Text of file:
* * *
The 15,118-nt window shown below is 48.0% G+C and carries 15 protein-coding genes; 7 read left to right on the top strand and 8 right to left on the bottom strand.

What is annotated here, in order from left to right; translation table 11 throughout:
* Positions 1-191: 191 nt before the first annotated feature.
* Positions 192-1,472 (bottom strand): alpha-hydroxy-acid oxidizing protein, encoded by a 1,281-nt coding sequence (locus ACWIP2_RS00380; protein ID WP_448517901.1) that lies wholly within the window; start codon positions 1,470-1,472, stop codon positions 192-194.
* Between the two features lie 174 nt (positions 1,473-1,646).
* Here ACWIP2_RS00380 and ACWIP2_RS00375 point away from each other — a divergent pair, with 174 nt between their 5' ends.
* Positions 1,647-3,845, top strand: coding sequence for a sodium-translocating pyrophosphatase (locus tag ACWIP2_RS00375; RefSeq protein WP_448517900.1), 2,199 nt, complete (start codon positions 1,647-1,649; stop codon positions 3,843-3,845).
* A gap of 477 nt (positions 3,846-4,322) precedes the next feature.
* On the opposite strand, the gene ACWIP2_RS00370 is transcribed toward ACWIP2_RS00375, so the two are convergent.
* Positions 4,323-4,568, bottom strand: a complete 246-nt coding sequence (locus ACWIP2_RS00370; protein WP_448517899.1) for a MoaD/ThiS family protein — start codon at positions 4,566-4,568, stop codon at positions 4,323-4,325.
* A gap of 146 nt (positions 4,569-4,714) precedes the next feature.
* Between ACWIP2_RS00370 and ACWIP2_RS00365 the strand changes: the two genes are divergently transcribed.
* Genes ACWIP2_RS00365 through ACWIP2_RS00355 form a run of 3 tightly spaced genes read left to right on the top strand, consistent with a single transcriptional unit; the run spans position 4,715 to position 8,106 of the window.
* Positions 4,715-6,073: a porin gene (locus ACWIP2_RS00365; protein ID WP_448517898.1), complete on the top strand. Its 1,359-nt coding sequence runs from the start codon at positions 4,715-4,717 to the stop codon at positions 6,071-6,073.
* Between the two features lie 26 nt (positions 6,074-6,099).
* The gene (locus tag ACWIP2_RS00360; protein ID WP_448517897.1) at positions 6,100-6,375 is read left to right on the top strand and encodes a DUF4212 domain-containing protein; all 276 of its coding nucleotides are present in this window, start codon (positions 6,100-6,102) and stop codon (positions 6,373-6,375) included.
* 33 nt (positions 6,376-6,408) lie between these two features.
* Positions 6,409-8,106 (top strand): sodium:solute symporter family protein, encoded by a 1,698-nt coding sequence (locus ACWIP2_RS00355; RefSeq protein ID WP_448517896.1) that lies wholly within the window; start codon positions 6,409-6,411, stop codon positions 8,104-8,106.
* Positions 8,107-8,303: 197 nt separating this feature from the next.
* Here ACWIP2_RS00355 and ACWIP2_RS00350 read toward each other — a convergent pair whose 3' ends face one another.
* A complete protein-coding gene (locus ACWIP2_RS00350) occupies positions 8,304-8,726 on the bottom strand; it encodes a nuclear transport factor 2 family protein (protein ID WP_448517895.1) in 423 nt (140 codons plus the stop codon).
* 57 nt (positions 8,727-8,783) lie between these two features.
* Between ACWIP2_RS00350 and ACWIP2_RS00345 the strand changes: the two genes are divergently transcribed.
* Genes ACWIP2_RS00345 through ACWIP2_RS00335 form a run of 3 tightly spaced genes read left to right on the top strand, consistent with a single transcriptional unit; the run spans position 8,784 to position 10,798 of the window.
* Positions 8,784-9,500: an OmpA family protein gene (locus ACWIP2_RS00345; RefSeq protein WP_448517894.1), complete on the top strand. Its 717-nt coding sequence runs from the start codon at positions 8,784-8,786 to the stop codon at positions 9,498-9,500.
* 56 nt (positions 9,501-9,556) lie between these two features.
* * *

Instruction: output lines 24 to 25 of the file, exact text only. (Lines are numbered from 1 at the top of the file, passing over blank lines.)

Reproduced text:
* Genes ACWIP2_RS00345 through ACWIP2_RS00335 form a run of 3 tightly spaced genes read left to right on the top strand, consistent with a single transcriptional unit; the run spans position 8,784 to position 10,798 of the window.
* Positions 8,784-9,500: an OmpA family protein gene (locus ACWIP2_RS00345; RefSeq protein WP_448517894.1), complete on the top strand. Its 717-nt coding sequence runs from the start codon at positions 8,784-8,786 to the stop codon at positions 9,498-9,500.